Alameda County will request a year-long delay to its federally mandated count of homeless residents because of coronavirus safety concerns.
Counties across the U.S. are required to conduct “point-in-time” counts of unhoused residents every two years in January in order to receive federal homeless assistance funds. Groups of volunteers patrol the streets on a single night, tallying the number of homeless people they see and reporting data that are used not only to secure the federal funding, but to inform countless policy and resourcing decisions on the local and state levels as well.
“This is a crucial data source. It’s really the only way we have to measure the size of unsheltered homelessness,” said Jessica Shimmin, director of analytics at EveryOne Home, at a meeting Monday of the county’s Continuum of Care board. EveryOne Home is the organization that oversees Alameda County’s point-in-time count.
The last count conducted by EveryOne Home in January 2019 found 8,022 people experiencing homelessness in Alameda County, half of whom—4,071—were in Oakland. Both figures were dramatic increases over the 2017 numbers.
Given the pandemic’s economic impacts, including job and income losses for numerous county residents, service providers and advocates are anxious to find out how many more people have become homeless locally in recent months. At the same time, the virus prompted new concerns this year about the COVID-19 exposure risk of sending hundreds of people out to interact with some of the most medically vulnerable residents during a point-in-time count.
During Alameda County’s count, some 200 paid homeless “guides” typically take about 500 volunteers around Oakland, Berkeley, and other cities, pointing out under-the-radar places where people sleep and camp.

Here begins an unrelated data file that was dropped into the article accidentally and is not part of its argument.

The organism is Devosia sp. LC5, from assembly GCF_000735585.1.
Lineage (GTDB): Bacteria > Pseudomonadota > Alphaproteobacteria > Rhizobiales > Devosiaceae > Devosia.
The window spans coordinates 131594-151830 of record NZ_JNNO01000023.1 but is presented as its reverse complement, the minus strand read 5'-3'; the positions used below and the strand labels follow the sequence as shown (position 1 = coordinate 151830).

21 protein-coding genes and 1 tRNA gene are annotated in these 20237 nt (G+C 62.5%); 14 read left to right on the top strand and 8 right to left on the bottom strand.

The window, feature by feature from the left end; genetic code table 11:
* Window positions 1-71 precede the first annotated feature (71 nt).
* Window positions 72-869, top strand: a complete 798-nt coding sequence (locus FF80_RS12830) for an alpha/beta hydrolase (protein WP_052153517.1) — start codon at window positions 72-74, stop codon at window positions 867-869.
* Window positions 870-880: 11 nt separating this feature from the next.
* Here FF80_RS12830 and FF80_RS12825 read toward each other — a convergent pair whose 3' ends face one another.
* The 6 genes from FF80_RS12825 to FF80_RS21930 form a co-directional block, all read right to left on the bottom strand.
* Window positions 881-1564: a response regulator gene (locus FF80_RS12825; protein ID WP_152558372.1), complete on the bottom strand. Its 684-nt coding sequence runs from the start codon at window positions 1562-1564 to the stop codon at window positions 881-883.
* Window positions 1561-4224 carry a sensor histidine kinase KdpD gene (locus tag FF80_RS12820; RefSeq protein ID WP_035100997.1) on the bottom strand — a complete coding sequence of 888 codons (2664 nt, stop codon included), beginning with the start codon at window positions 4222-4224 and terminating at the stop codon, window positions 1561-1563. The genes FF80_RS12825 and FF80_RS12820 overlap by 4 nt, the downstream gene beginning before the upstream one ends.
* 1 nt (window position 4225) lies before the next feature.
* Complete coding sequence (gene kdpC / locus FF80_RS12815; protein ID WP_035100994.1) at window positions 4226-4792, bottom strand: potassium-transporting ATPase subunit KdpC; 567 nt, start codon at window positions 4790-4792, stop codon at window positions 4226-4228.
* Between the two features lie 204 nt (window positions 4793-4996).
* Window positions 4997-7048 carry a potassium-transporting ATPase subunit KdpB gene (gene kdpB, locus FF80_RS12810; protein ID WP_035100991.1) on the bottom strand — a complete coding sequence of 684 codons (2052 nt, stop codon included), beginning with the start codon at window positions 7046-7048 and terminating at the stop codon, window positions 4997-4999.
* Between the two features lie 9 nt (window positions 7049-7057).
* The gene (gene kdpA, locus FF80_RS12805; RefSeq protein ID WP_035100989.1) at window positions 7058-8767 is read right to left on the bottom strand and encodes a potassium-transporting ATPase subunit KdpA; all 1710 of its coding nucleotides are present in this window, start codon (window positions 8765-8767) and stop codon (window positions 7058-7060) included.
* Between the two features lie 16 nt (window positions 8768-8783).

“We know those 200 individuals have a higher propensity to contract the virus,” said Chelsea Andrews, EveryOne Home executive director, in an interview in late December. “There’s a lot to consider in terms of putting those individuals and volunteers in harm’s way.”
Homeless shelter staff also typically report the number of people sleeping in their facilities during the night of the count. Additional surveys clarify demographic details about the homeless population, and determine what portion sleeps in an RV, a car, a shelter, a tent, or elsewhere. Shimmin said staff at shelters told EveryOne Home that they’re stretched too thin this year to carry out their role in the point-in-time count.
At Monday’s meeting, five members of the Continuum of Care Committee (a coordinating group required by the federal government and comprised of city, county, and nonprofit representatives) voted unanimously to ask the US Department of Housing and Urban Development (HUD) to postpone Alameda County’s count until January 2022.
Numerous other counties in California have already received or requested the same waivers from HUD, according to EveryOne Home. HUD issued guidance in November, telling counties to prioritize the health and safety of homeless people, and promising not to withhold funds if counties ask to forgo the count this year.